The past couple of weeks, I joined a group of Southern Africa Development Community (Sadc) region journalists discussing how we, together, can change the narrative about migration across the region and beyond.
What the organisers couldn’t foresee, though, was ‘prophet’ Shepherd Bushiri’s ‘miraculous’ dramatic reverse migration back home—beating the intelligence and security agents in South Africa, Zimbabwe, Mozambique and those at home—as he skipped bail and announce himself as a fugitive in a movie-like episode.
What has happened since has gripped the imagination of the two countries, the rest of the continent and the world beyond. How Bushiri pulled this trick off remains a great intrigue and ultimately rivals any of the stunts—some call them miracles—he has performed on the puppet for so long.
Now, don’t get it twisted, whether Bushiri’s walk in the air and other stunts warrant him to be called a prophet or not, is neither here or there. What is beyond dispute is the fact that Bushiri faces some very serious criminal allegations in South Africa which he has to answer for.
While we all empathise with the plight of compatriot, and his beautiful better half for their plight, we also have to sympathise with the myriad of innocent poor people who claim—whether true or falsely—that the man of God fleeced them millions of their savings.
The potential that our own country men and women, who also attend his church and are his business associates, could’ve have been fleeced, if the allegations the Hawks are prosecuting are true, are remarkably high.
It’s in every citizen’s interest to see Bushiri either exonerated or found guilty by a competent court of law. And South Africa’s model progressive post-apartheid constitution guarantees Bushiri so many freedoms and rights that he can still enjoy—including access to the best lawyers—and a world renowned professional judiciary.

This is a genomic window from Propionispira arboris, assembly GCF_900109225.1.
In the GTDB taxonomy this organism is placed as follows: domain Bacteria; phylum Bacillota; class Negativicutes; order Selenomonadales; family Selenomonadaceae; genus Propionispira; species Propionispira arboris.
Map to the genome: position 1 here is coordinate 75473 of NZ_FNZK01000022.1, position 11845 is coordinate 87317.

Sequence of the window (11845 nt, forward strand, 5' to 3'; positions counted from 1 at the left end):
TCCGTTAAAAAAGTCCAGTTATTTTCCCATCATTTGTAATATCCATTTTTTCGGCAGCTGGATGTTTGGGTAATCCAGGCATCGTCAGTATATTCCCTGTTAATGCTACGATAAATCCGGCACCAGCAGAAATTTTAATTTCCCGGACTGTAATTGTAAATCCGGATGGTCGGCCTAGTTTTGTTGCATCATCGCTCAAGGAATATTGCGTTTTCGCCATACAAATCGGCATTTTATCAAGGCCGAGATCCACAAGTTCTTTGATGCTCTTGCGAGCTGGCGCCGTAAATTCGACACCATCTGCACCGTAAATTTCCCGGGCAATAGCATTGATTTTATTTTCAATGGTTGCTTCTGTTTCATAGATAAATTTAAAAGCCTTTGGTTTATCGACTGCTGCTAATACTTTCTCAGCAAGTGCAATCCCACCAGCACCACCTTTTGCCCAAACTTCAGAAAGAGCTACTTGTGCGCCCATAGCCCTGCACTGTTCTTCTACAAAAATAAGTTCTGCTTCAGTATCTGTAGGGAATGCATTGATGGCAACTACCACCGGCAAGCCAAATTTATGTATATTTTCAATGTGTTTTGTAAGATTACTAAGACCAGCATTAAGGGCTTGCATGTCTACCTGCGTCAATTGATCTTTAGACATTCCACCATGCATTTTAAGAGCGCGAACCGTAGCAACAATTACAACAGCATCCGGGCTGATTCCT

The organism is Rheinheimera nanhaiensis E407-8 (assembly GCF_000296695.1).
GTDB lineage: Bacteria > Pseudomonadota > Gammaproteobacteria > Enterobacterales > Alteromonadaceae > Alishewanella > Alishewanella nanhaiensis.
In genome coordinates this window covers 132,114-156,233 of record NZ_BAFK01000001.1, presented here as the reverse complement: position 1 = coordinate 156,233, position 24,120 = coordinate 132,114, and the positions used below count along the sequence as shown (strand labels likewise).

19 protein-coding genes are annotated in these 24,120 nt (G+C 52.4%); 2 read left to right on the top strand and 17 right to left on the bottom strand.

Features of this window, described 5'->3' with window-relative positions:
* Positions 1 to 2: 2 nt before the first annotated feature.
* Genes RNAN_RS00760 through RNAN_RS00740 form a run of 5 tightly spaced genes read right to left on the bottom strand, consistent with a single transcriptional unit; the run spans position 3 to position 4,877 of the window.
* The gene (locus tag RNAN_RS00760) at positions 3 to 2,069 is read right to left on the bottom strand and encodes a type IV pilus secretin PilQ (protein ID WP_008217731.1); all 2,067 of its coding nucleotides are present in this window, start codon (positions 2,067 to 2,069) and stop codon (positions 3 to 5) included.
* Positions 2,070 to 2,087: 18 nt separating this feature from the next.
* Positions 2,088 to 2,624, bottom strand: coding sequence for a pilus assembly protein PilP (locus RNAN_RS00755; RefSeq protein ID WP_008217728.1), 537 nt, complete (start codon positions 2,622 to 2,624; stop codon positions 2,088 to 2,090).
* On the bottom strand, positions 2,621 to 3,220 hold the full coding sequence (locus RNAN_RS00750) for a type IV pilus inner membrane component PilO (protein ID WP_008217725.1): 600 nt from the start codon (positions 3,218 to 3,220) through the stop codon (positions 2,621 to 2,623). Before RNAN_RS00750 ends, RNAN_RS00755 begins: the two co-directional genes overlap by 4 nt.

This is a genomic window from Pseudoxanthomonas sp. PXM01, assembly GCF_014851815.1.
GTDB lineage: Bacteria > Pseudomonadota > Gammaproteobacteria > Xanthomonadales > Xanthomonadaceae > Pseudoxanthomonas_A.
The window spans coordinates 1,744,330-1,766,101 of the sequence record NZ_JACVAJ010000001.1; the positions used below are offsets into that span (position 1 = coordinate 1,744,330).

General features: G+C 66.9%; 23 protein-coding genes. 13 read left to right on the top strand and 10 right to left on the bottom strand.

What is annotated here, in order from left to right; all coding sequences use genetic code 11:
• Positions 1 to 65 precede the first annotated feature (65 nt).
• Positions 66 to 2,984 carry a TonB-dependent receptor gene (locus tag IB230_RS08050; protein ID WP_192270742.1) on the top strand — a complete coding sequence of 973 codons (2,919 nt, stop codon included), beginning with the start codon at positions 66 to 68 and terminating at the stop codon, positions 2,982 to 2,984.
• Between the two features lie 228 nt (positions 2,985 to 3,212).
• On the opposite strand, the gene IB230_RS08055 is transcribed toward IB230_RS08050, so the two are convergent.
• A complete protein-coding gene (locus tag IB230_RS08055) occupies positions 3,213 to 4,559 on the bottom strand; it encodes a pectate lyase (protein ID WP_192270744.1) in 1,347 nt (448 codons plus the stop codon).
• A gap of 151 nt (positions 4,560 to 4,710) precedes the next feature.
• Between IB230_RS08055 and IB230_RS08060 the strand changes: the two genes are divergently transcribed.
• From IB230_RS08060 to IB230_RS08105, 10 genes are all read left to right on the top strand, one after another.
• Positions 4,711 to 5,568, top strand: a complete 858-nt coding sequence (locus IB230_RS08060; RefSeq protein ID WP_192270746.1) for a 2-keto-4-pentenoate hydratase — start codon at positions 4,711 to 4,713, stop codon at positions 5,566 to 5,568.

That Bushiri reckoned that he couldn’t get justice from such a judiciary is something scholars must interrogate but to be very raw, as one great columnist tended to say, the Bushiris ought to come up with a more persuasive reason than we have been told on why they couldn’t trust the South African judiciary to deliver an impartial justice.
Once home, they cited their escape as a “tactical withdrawal”, citing safety reasons. But this move came when the same criminal justice system they are protesting against was able to grant them bail despite them being flight risk; ostensibly, demonstrating the reasonableness of the judiciary.
But Bushiri has been turned into a semi-national hero through this episode, largely thanks to the condescending manner in which South Africa government, its citizens and—sorry to add this—media—has treated Malawi government.
For this columnist, it was unbelievably surreal to watch the South African government treat the Malawian delegation that travelled with President Lazarus Chakwera with the most discourteousness and contempt—abandoning all diplomatic protocols and traditions—at the Waterkloof airbase in South Africa.
Maddening enough, after staging their ‘coup disgrace’ –showing our president the diplomatic middle finger, searching his plane and accosting his ministers and senior officials, senior cabinet ministers such as South African Finance Minister, Tito Mboweni, still had the temerity to continue providing oxygen to the rumours that Chakwera, somehow, was responsible for sneaking out Bushiri.
Then we have seen even more condescending—at times laughable—reporting by our colleagues in the rainbow nation, who uncharacteristically, have thrown all ethics to the dogs to report the Bushiri episode in the most disparaging manner—as far as Malawi government and citizens are concerned.
What the campaign of disinformation and half-baked journalism has achieved is to trigger a strong wave of nationalism on both sides of the divide, xenophobia in South Africa and siege mentality in Malawi. It has also turned Bushiri into Malawi’s hero, which he is not.
Until the Bushiris are exonerated by court of law, they are fugitives from justice. But they are also innocent until proven guilty on the various serious allegations they face. Now both Malawi and South Africa must work together to ensure justice is done, it’s in their mutual interest to do so. It’s also common sense. It’s also a matter of obligation. A matter of law.
But without any ambiguity, Lilongwe must let Pretoria know that how they treated our President is not anywhere near acceptable.